Healthy relationships and healthy work environments are just two components of a productive work place. This case deals with workers who felt in danger of losing their jobs because co-ops were doing almost the same job and gaining more responsibilities. Instead of trying to find some way to confront this problem, managers chose not to deal with it and work around it.
[...] One of two things will happen: the feedback will be helpful or it will be useless. An example of useless feedback is “Hancock employees don't know anything." The helpful feedback will allow managers to pinpoint the problem and the process of solving differences can begin with weekly social activities, such as attending baseball games and forcing employees of different sections to interact and mingle. The next step is to collect feedback one more, and see if the useless feedback has [...]
[...] The two co-op students approached one of their direct managers about the problem but the response they received was to work around them and that they were too much of a headache to deal with. The co-ops then started to be a little more aggressive trying to obtain the files by picking them up at the Getalife employees' work area. However, these attempts failed. In fact the response they received was much more hostile. The Getalife employees' blatantly expressed that they thought co-ops were inferior and in-capable of handling their work, even though the co-ops at one point had handled their own complaints successfully the whole way through the entire process. [...]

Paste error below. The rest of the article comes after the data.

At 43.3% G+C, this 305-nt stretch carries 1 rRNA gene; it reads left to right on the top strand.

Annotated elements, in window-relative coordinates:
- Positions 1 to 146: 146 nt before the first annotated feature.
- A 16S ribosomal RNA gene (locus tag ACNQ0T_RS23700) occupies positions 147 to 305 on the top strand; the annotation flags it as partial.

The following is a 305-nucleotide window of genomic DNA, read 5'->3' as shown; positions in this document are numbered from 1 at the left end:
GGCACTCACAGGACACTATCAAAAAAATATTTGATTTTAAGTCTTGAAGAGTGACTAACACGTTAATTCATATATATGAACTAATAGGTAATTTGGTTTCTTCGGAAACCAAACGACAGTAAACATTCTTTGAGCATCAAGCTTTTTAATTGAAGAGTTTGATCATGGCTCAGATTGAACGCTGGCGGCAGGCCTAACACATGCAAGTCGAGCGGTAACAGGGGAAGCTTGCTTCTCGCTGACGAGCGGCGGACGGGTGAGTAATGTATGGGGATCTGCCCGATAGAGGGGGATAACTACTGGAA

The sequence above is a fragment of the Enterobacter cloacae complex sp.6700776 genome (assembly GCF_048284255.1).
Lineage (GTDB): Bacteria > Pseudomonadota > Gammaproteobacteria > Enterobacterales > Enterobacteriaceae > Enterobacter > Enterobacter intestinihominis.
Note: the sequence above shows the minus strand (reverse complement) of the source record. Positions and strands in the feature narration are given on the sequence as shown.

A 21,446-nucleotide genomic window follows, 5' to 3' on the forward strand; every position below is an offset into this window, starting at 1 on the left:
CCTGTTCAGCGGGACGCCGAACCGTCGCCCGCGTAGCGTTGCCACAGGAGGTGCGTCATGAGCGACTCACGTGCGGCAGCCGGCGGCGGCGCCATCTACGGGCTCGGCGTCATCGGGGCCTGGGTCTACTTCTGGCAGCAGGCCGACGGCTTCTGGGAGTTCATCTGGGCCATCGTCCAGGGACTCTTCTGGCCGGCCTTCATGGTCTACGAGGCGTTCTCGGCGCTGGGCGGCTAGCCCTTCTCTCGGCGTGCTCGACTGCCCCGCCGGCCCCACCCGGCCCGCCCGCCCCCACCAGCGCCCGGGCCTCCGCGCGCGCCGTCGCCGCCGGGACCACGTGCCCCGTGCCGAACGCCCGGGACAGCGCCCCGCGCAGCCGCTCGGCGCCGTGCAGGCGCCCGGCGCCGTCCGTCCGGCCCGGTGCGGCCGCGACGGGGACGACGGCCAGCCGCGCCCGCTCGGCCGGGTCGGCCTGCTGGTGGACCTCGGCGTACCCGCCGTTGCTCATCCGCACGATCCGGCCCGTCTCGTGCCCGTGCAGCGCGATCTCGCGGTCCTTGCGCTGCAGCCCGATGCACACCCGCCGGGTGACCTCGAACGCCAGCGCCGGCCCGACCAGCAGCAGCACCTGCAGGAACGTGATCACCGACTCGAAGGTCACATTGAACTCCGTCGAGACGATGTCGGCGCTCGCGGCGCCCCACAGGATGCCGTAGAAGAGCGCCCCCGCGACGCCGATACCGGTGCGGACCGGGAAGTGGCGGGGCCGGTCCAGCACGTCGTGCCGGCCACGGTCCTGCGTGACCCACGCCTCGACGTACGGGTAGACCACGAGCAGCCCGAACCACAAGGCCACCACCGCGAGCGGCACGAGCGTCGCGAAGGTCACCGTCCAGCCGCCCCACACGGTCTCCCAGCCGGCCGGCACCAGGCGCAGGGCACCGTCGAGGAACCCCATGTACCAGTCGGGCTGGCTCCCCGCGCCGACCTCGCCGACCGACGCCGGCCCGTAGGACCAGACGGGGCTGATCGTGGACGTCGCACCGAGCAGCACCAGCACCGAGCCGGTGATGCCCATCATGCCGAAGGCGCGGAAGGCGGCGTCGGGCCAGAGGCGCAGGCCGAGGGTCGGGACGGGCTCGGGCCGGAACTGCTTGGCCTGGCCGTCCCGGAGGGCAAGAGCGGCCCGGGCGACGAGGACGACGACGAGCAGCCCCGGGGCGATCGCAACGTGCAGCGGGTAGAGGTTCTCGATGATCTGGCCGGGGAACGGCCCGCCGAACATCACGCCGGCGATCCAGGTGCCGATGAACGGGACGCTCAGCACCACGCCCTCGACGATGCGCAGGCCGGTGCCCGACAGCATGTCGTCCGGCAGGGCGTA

[...] Is it as likely that if a question such as, “could it be the fault of the integration process,” would be asked, would there also be a response where people tended to follow their social instincts and agree with the majority? Recommendations: The managers should take a more active role in dealing with uncooperative workers. They can do this by communicating the value Manulife employees have to the company and providing regular feedback to Manulife employees about their attitudes towards other members in the group. [...]
[...] This in turn leads to a negative work environment because the department is not working as a team but as isolated bodies; this is even shown with the organizational structure of the department: the Hancock and Manulife employees are seated separately from one other. There is also no productivity at work because the Manulife employees are taking on all the workload by themselves and refusing to delegate and ask for help. The work environment also sets up a bad precedent not only for the organization, the workers, and the co-ops but also for their relationship with Northeastern University's co-op department and potential co-ops. [...]
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